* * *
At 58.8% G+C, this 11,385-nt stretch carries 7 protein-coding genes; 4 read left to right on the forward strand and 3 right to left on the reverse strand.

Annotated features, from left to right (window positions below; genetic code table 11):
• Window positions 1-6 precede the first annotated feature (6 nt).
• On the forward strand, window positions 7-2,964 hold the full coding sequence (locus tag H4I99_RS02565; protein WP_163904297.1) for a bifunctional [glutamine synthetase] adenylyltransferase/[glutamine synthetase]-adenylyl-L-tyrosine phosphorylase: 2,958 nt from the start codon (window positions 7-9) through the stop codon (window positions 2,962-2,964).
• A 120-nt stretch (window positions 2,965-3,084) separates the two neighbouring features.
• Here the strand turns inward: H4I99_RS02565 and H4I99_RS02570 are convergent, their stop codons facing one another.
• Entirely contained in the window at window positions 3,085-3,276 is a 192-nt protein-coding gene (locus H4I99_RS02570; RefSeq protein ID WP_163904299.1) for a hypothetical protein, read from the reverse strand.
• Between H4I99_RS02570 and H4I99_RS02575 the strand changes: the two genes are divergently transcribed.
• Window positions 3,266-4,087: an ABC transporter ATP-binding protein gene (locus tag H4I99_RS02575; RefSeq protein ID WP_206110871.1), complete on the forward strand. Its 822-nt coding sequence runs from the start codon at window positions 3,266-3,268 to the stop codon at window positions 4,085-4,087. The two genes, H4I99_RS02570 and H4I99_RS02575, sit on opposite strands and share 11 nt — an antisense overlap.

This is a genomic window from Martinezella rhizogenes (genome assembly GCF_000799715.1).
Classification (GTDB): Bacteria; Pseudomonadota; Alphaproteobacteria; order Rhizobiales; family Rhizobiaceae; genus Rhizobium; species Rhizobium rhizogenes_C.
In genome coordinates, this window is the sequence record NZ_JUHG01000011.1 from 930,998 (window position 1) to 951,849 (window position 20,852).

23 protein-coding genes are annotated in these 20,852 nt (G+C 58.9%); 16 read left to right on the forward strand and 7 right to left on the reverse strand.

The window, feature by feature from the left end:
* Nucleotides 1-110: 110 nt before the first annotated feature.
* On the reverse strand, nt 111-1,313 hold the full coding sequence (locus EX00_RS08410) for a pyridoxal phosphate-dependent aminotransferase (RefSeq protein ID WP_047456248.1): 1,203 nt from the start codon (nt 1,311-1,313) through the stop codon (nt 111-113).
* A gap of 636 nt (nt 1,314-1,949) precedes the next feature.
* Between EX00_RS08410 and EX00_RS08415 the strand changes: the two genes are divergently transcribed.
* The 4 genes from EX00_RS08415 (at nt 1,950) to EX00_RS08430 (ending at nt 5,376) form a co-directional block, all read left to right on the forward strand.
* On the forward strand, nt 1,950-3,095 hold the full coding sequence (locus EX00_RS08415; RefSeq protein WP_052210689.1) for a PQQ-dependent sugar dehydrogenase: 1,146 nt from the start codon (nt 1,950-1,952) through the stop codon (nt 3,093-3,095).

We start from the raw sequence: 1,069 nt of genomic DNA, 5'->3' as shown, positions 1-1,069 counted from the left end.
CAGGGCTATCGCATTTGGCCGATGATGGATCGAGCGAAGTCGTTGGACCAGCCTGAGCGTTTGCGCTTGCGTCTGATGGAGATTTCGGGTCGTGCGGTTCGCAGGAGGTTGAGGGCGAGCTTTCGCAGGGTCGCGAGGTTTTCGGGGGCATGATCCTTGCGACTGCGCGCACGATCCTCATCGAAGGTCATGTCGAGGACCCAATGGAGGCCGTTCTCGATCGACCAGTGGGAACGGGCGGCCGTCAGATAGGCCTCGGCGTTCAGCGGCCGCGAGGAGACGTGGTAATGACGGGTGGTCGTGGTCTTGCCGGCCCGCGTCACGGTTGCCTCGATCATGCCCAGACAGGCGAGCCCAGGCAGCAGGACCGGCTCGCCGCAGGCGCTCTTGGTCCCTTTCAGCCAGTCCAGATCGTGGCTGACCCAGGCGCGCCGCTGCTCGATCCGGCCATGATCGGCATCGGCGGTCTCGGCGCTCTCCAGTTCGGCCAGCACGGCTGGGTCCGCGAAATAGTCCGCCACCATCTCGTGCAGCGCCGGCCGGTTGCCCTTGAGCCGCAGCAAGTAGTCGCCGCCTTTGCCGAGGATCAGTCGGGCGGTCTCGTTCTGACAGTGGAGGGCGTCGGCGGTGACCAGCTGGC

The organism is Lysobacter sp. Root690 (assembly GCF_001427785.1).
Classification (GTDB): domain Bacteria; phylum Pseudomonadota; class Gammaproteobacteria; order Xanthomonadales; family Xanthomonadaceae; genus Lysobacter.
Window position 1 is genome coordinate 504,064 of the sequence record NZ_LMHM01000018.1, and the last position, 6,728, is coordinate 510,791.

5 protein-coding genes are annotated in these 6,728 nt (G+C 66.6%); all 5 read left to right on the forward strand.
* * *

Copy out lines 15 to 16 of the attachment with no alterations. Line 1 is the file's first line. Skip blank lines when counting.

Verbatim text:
* Nucleotides 1-110: 110 nt before the first annotated feature.
* On the reverse strand, nt 111-1,313 hold the full coding sequence (locus EX00_RS08410) for a pyridoxal phosphate-dependent aminotransferase (RefSeq protein ID WP_047456248.1): 1,203 nt from the start codon (nt 1,311-1,313) through the stop codon (nt 111-113).